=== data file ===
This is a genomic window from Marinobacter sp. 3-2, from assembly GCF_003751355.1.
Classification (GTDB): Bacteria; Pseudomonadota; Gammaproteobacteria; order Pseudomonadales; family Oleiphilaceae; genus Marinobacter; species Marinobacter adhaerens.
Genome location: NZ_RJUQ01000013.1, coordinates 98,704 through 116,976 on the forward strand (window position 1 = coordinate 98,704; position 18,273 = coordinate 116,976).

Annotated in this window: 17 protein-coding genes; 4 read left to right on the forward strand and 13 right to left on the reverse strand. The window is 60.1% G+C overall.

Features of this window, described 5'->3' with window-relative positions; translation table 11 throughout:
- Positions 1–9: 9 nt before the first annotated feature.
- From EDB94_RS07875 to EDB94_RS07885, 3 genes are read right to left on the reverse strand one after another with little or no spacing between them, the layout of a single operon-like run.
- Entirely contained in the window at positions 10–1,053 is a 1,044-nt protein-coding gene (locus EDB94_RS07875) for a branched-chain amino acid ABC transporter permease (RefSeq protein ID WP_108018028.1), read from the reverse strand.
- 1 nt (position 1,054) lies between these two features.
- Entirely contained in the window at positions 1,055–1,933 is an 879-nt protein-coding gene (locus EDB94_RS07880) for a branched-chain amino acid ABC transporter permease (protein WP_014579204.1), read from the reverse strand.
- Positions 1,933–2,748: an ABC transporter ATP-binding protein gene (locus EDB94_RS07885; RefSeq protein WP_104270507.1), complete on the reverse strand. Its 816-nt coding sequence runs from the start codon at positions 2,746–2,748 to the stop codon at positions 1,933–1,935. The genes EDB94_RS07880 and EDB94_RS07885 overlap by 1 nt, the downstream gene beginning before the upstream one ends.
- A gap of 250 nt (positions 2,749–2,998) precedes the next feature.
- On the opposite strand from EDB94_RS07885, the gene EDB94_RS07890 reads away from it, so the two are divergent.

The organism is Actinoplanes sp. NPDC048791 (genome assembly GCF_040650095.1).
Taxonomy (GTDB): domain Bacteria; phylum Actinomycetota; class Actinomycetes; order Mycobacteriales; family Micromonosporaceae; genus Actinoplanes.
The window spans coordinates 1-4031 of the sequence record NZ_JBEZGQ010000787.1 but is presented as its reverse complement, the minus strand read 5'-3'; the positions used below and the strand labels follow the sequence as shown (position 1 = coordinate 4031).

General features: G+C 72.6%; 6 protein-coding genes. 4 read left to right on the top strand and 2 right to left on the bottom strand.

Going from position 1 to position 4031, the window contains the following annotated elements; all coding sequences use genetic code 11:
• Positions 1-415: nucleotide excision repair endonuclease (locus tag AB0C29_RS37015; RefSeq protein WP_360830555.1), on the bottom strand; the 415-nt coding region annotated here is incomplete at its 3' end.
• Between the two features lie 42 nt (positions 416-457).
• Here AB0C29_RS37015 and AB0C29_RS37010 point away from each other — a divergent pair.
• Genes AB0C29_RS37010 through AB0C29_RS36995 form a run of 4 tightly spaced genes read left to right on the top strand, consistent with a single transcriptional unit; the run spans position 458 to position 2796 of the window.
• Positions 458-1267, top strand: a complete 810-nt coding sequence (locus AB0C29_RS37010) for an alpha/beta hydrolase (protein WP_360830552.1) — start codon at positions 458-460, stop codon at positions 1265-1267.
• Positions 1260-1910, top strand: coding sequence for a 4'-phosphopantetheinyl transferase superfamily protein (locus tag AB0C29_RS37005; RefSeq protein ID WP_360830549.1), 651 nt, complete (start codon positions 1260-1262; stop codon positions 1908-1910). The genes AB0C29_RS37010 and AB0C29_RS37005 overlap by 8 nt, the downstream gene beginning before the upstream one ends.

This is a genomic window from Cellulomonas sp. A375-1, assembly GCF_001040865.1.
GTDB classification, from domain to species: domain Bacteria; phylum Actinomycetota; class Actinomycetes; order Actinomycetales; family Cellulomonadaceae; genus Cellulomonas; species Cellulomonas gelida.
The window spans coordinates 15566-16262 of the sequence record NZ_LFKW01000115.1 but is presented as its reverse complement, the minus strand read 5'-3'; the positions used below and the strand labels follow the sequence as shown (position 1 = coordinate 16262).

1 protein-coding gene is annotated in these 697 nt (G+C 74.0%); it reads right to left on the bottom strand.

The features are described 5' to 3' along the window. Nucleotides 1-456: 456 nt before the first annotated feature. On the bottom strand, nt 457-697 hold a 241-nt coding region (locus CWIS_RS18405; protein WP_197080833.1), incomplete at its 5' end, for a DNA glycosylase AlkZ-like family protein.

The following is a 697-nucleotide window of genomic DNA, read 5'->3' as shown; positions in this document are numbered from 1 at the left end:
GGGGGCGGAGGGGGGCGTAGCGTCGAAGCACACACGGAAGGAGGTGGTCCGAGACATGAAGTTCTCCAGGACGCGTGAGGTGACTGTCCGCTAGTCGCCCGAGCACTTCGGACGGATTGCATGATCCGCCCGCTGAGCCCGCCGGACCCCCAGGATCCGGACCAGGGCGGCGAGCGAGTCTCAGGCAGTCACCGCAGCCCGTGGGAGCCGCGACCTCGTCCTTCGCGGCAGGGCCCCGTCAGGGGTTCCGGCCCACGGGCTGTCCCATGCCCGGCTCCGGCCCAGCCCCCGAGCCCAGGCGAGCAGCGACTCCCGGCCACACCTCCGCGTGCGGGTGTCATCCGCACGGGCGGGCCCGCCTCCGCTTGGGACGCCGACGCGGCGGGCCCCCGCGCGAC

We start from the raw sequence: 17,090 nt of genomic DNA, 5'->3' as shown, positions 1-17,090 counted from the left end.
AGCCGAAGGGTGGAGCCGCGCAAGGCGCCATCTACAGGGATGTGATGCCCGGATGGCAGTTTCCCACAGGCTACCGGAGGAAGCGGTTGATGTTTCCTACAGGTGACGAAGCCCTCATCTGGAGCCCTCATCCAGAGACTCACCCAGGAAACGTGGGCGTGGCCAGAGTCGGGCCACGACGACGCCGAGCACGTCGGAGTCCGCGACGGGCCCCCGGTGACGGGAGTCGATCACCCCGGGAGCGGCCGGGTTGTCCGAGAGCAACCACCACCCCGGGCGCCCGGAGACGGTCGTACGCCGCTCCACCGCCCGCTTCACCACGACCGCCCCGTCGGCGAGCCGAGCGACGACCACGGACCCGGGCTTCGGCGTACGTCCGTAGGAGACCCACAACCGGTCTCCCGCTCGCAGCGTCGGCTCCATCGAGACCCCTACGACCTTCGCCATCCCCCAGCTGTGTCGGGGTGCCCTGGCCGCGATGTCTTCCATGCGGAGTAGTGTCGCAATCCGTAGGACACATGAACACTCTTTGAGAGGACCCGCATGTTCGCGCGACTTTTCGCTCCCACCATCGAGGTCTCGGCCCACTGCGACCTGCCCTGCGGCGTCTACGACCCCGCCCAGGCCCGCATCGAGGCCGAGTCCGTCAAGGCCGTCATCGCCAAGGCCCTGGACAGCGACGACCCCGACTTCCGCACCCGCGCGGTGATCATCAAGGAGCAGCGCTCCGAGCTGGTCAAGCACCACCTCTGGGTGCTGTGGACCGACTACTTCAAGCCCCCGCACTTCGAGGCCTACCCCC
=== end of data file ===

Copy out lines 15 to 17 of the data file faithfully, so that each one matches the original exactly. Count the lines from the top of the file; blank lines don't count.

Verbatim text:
Taxonomy (GTDB): domain Bacteria; phylum Actinomycetota; class Actinomycetes; order Mycobacteriales; family Micromonosporaceae; genus Actinoplanes.
The window spans coordinates 1-4031 of the sequence record NZ_JBEZGQ010000787.1 but is presented as its reverse complement, the minus strand read 5'-3'; the positions used below and the strand labels follow the sequence as shown (position 1 = coordinate 4031).

General features: G+C 72.6%; 6 protein-coding genes. 4 read left to right on the top strand and 2 right to left on the bottom strand.